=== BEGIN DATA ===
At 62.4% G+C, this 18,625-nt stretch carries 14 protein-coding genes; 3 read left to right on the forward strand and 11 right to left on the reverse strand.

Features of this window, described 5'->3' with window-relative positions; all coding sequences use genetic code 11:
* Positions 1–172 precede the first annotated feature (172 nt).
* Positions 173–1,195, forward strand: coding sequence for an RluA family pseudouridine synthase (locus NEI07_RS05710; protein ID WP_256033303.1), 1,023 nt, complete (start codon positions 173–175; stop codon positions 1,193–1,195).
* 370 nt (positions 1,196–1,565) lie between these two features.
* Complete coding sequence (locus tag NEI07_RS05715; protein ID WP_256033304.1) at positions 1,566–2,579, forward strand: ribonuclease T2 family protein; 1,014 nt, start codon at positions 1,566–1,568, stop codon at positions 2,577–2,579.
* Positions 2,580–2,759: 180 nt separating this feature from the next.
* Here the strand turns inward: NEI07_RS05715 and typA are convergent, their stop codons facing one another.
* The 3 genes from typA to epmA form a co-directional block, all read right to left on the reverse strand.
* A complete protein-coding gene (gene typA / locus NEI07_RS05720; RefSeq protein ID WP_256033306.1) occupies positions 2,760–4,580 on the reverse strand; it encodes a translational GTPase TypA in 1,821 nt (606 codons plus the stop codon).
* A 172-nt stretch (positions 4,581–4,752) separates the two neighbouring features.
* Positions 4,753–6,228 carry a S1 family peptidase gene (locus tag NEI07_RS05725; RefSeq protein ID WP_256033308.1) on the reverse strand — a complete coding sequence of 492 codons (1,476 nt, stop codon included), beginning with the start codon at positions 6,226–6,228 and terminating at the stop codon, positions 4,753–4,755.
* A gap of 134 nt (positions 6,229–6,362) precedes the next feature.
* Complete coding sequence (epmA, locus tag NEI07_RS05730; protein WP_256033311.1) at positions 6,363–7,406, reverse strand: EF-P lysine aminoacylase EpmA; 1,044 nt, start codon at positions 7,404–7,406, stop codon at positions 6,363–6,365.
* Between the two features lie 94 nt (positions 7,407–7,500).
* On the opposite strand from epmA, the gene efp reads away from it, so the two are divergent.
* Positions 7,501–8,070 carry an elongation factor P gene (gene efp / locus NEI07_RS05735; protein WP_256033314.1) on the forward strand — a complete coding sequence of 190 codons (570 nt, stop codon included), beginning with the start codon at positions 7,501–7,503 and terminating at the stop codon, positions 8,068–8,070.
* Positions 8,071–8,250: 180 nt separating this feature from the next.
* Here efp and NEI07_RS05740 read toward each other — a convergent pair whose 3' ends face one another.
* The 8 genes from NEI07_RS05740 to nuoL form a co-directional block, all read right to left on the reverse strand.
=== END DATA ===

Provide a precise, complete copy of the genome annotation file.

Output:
At 62.4% G+C, this 18,625-nt stretch carries 14 protein-coding genes; 3 read left to right on the forward strand and 11 right to left on the reverse strand.

Features of this window, described 5'->3' with window-relative positions; all coding sequences use genetic code 11:
* Positions 1–172 precede the first annotated feature (172 nt).
* Positions 173–1,195, forward strand: coding sequence for an RluA family pseudouridine synthase (locus NEI07_RS05710; protein ID WP_256033303.1), 1,023 nt, complete (start codon positions 173–175; stop codon positions 1,193–1,195).
* 370 nt (positions 1,196–1,565) lie between these two features.
* Complete coding sequence (locus tag NEI07_RS05715; protein ID WP_256033304.1) at positions 1,566–2,579, forward strand: ribonuclease T2 family protein; 1,014 nt, start codon at positions 1,566–1,568, stop codon at positions 2,577–2,579.
* Positions 2,580–2,759: 180 nt separating this feature from the next.
* Here the strand turns inward: NEI07_RS05715 and typA are convergent, their stop codons facing one another.
* The 3 genes from typA to epmA form a co-directional block, all read right to left on the reverse strand.
* A complete protein-coding gene (gene typA / locus NEI07_RS05720; RefSeq protein ID WP_256033306.1) occupies positions 2,760–4,580 on the reverse strand; it encodes a translational GTPase TypA in 1,821 nt (606 codons plus the stop codon).
* A 172-nt stretch (positions 4,581–4,752) separates the two neighbouring features.
* Positions 4,753–6,228 carry a S1 family peptidase gene (locus tag NEI07_RS05725; RefSeq protein ID WP_256033308.1) on the reverse strand — a complete coding sequence of 492 codons (1,476 nt, stop codon included), beginning with the start codon at positions 6,226–6,228 and terminating at the stop codon, positions 4,753–4,755.
* A gap of 134 nt (positions 6,229–6,362) precedes the next feature.
* Complete coding sequence (epmA, locus tag NEI07_RS05730; protein WP_256033311.1) at positions 6,363–7,406, reverse strand: EF-P lysine aminoacylase EpmA; 1,044 nt, start codon at positions 7,404–7,406, stop codon at positions 6,363–6,365.
* Between the two features lie 94 nt (positions 7,407–7,500).
* On the opposite strand from epmA, the gene efp reads away from it, so the two are divergent.
* Positions 7,501–8,070 carry an elongation factor P gene (gene efp / locus NEI07_RS05735; protein WP_256033314.1) on the forward strand — a complete coding sequence of 190 codons (570 nt, stop codon included), beginning with the start codon at positions 7,501–7,503 and terminating at the stop codon, positions 8,068–8,070.
* Positions 8,071–8,250: 180 nt separating this feature from the next.
* Here efp and NEI07_RS05740 read toward each other — a convergent pair whose 3' ends face one another.
* The 8 genes from NEI07_RS05740 to nuoL form a co-directional block, all read right to left on the reverse strand.